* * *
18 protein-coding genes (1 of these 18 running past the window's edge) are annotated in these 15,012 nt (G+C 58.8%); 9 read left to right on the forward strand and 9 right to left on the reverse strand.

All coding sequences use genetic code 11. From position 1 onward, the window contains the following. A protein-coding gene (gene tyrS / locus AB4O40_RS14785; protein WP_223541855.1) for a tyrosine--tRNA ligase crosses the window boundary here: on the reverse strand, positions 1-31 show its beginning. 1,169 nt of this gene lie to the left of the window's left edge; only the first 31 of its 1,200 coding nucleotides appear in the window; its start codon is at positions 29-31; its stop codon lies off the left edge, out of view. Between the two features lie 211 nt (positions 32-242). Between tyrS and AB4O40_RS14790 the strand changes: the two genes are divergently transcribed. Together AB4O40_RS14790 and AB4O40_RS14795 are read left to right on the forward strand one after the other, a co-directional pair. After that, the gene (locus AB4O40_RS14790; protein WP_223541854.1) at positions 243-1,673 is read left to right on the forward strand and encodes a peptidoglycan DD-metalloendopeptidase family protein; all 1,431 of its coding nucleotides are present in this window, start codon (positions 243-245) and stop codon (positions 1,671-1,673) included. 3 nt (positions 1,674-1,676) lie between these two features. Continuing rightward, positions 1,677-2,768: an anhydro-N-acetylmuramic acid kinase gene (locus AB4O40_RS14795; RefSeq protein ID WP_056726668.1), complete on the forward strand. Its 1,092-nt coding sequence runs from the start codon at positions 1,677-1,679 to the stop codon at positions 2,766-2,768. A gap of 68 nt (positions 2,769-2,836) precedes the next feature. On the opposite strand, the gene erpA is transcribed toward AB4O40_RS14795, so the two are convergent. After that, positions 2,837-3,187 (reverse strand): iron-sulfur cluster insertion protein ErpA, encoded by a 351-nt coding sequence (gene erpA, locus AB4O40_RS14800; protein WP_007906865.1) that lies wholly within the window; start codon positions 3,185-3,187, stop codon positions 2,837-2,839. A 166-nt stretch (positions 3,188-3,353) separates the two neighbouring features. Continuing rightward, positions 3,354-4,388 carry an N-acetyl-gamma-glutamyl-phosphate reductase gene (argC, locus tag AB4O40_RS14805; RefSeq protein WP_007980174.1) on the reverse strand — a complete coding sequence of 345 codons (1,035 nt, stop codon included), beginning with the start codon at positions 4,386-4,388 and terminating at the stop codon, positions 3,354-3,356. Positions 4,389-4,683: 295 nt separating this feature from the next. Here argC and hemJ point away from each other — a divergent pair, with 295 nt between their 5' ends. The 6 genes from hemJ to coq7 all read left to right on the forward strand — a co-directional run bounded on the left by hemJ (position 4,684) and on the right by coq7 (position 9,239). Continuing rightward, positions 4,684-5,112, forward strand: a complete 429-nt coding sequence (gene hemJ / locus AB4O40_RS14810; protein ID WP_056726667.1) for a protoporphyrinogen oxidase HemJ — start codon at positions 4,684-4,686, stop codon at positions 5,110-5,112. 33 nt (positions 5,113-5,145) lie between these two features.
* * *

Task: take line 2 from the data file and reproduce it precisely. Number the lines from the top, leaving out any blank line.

All coding sequences use genetic code 11. From position 1 onward, the window contains the following. A protein-coding gene (gene tyrS / locus AB4O40_RS14785; protein WP_223541855.1) for a tyrosine--tRNA ligase crosses the window boundary here: on the reverse strand, positions 1-31 show its beginning. 1,169 nt of this gene lie to the left of the window's left edge; only the first 31 of its 1,200 coding nucleotides appear in the window; its start codon is at positions 29-31; its stop codon lies off the left edge, out of view. Between the two features lie 211 nt (positions 32-242). Between tyrS and AB4O40_RS14790 the strand changes: the two genes are divergently transcribed. Together AB4O40_RS14790 and AB4O40_RS14795 are read left to right on the forward strand one after the other, a co-directional pair. After that, the gene (locus AB4O40_RS14790; protein WP_223541854.1) at positions 243-1,673 is read left to right on the forward strand and encodes a peptidoglycan DD-metalloendopeptidase family protein; all 1,431 of its coding nucleotides are present in this window, start codon (positions 243-245) and stop codon (positions 1,671-1,673) included. 3 nt (positions 1,674-1,676) lie between these two features. Continuing rightward, positions 1,677-2,768: an anhydro-N-acetylmuramic acid kinase gene (locus AB4O40_RS14795; RefSeq protein ID WP_056726668.1), complete on the forward strand. Its 1,092-nt coding sequence runs from the start codon at positions 1,677-1,679 to the stop codon at positions 2,766-2,768. A gap of 68 nt (positions 2,769-2,836) precedes the next feature. On the opposite strand, the gene erpA is transcribed toward AB4O40_RS14795, so the two are convergent. After that, positions 2,837-3,187 (reverse strand): iron-sulfur cluster insertion protein ErpA, encoded by a 351-nt coding sequence (gene erpA, locus AB4O40_RS14800; protein WP_007906865.1) that lies wholly within the window; start codon positions 3,185-3,187, stop codon positions 2,837-2,839. A 166-nt stretch (positions 3,188-3,353) separates the two neighbouring features. Continuing rightward, positions 3,354-4,388 carry an N-acetyl-gamma-glutamyl-phosphate reductase gene (argC, locus tag AB4O40_RS14805; RefSeq protein WP_007980174.1) on the reverse strand — a complete coding sequence of 345 codons (1,035 nt, stop codon included), beginning with the start codon at positions 4,386-4,388 and terminating at the stop codon, positions 3,354-3,356. Positions 4,389-4,683: 295 nt separating this feature from the next. Here argC and hemJ point away from each other — a divergent pair, with 295 nt between their 5' ends. The 6 genes from hemJ to coq7 all read left to right on the forward strand — a co-directional run bounded on the left by hemJ (position 4,684) and on the right by coq7 (position 9,239). Continuing rightward, positions 4,684-5,112, forward strand: a complete 429-nt coding sequence (gene hemJ / locus AB4O40_RS14810; protein ID WP_056726667.1) for a protoporphyrinogen oxidase HemJ — start codon at positions 4,684-4,686, stop codon at positions 5,110-5,112. 33 nt (positions 5,113-5,145) lie between these two features.